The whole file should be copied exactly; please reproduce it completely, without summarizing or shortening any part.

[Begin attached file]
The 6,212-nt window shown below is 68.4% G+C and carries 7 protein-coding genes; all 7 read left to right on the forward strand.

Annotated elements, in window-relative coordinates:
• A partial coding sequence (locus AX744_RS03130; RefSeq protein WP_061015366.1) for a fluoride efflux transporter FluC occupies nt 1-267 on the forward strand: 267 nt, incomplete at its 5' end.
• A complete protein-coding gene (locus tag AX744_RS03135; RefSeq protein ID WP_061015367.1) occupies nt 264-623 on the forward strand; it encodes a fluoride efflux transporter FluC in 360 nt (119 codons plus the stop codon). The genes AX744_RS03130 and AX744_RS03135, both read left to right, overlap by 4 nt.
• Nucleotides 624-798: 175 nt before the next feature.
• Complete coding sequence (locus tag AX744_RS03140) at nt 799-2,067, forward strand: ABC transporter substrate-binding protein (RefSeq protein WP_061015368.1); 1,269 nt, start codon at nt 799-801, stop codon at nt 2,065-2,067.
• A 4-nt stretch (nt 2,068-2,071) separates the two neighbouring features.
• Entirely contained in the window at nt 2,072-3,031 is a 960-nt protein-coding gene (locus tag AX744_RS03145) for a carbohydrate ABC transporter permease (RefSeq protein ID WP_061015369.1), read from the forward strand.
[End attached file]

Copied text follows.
The 6,212-nt window shown below is 68.4% G+C and carries 7 protein-coding genes; all 7 read left to right on the forward strand.

Annotated elements, in window-relative coordinates:
• A partial coding sequence (locus AX744_RS03130; RefSeq protein WP_061015366.1) for a fluoride efflux transporter FluC occupies nt 1-267 on the forward strand: 267 nt, incomplete at its 5' end.
• A complete protein-coding gene (locus tag AX744_RS03135; RefSeq protein ID WP_061015367.1) occupies nt 264-623 on the forward strand; it encodes a fluoride efflux transporter FluC in 360 nt (119 codons plus the stop codon). The genes AX744_RS03130 and AX744_RS03135, both read left to right, overlap by 4 nt.
• Nucleotides 624-798: 175 nt before the next feature.
• Complete coding sequence (locus tag AX744_RS03140) at nt 799-2,067, forward strand: ABC transporter substrate-binding protein (RefSeq protein WP_061015368.1); 1,269 nt, start codon at nt 799-801, stop codon at nt 2,065-2,067.
• A 4-nt stretch (nt 2,068-2,071) separates the two neighbouring features.
• Entirely contained in the window at nt 2,072-3,031 is a 960-nt protein-coding gene (locus tag AX744_RS03145) for a carbohydrate ABC transporter permease (RefSeq protein ID WP_061015369.1), read from the forward strand.